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Apply initial conditions and solve for integration constant $C$. Finally, the separation is max or min when $\dot{x} = 0$. Equating $\dot{x}=0$ gives a quadratic equations, one root of which is obviously $L$. The other is:

$d = \frac{q(M+m)}{4 \pi \epsilon_o EL(M-m)}$

Whether $d$ is a max or min can be confirmed by a second derivative test, which gives rise to cases.

@Karan Chatrath
–
@Karan Chatrath OMG there is a coincidence if you watch answer basically the $L$ in your answer is managing the need of square root.
That's really sexy.

@Talulah Riley
–
I think that the book is wrong here. I have done a numerical simulation and checked the expression that I got and the one in the book, and the one I have obtained seems correct. I even checked various possible cases by varying the initial separation parameter.

@Steven Chase could you validate this observation when possible?

@Karan Chatrath
–
I'm not even convinced that there is a maximum distance. I got the following results with the numerical values given in the code. It looks like the local maxima might just keep increasing.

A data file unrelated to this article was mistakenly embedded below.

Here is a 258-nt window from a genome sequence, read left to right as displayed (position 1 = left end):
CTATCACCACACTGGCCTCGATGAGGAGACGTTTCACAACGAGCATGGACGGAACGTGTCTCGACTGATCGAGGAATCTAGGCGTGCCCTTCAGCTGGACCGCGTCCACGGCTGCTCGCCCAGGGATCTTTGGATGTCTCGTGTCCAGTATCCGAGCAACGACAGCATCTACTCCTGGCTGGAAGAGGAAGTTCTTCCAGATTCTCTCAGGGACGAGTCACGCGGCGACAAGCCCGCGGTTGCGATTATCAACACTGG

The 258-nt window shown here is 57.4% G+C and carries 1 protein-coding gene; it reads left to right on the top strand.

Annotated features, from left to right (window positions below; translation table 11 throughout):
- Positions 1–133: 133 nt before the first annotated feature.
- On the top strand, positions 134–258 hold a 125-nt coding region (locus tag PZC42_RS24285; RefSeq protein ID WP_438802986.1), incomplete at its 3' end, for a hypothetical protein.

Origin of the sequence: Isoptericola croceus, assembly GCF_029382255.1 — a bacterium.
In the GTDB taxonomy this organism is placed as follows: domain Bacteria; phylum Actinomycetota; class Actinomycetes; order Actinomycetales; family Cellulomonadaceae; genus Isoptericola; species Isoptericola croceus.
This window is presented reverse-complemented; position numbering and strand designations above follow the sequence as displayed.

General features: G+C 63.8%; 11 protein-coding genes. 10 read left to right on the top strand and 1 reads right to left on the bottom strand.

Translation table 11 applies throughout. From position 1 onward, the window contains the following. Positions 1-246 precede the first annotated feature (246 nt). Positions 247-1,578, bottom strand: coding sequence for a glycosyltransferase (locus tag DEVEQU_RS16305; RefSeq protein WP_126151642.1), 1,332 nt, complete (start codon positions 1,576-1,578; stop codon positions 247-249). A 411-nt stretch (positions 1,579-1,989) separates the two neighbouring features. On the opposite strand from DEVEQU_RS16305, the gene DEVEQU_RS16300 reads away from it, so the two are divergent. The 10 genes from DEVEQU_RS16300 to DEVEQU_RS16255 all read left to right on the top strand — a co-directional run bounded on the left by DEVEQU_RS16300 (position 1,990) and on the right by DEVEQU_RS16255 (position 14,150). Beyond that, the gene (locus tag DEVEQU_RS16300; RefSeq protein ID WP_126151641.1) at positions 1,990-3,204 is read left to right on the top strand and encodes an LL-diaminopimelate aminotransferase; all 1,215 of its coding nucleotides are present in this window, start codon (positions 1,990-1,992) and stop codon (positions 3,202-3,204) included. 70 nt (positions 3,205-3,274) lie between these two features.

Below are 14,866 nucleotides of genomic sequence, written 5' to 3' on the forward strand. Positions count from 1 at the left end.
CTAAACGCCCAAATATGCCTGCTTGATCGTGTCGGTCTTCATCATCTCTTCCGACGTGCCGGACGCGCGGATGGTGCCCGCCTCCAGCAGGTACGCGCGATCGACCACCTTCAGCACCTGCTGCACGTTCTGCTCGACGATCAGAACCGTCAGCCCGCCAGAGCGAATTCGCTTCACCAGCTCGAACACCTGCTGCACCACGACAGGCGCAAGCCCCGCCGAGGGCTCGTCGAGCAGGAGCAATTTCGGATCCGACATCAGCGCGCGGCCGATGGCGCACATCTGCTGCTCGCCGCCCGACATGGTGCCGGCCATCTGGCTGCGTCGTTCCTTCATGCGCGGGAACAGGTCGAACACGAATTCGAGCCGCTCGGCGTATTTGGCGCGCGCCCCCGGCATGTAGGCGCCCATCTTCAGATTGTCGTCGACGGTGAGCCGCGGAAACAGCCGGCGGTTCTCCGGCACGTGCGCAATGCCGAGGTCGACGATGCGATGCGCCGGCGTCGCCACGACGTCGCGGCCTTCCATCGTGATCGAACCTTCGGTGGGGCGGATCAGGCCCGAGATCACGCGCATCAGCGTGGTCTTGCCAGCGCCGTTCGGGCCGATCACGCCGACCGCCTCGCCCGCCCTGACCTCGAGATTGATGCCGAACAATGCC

@Steven Chase
–
I ran the simulation using the following parameters and got the result with matches with the expression that I derived. While testing with closed-form expressions, I like to use irrational numbers as parameters.

@Steven Chase
–
I ran a quick simulation with your code and I see that the progressively increasing separation is a numerical issue that you seem to be having. If I use the explicit Euler solver, I get a result similar to yours. I am using a higher-order accurate integrator.

@Karan Chatrath
–
Yes, I neglected to check with multiple time steps and compare. When I run with a microsecond time step, the drift upwards is much smaller, but still there. It almost seems as if with a very small time step, the particle separation will oscillate between $L$ and zero in perpetuity.

@Steven Chase
–
I think it oscillates between $0.083$ and $L$. This is the value I get with the expression and also validated using simulations. From the plots, it looks like zero as 0.083 is a relatively small magnitude.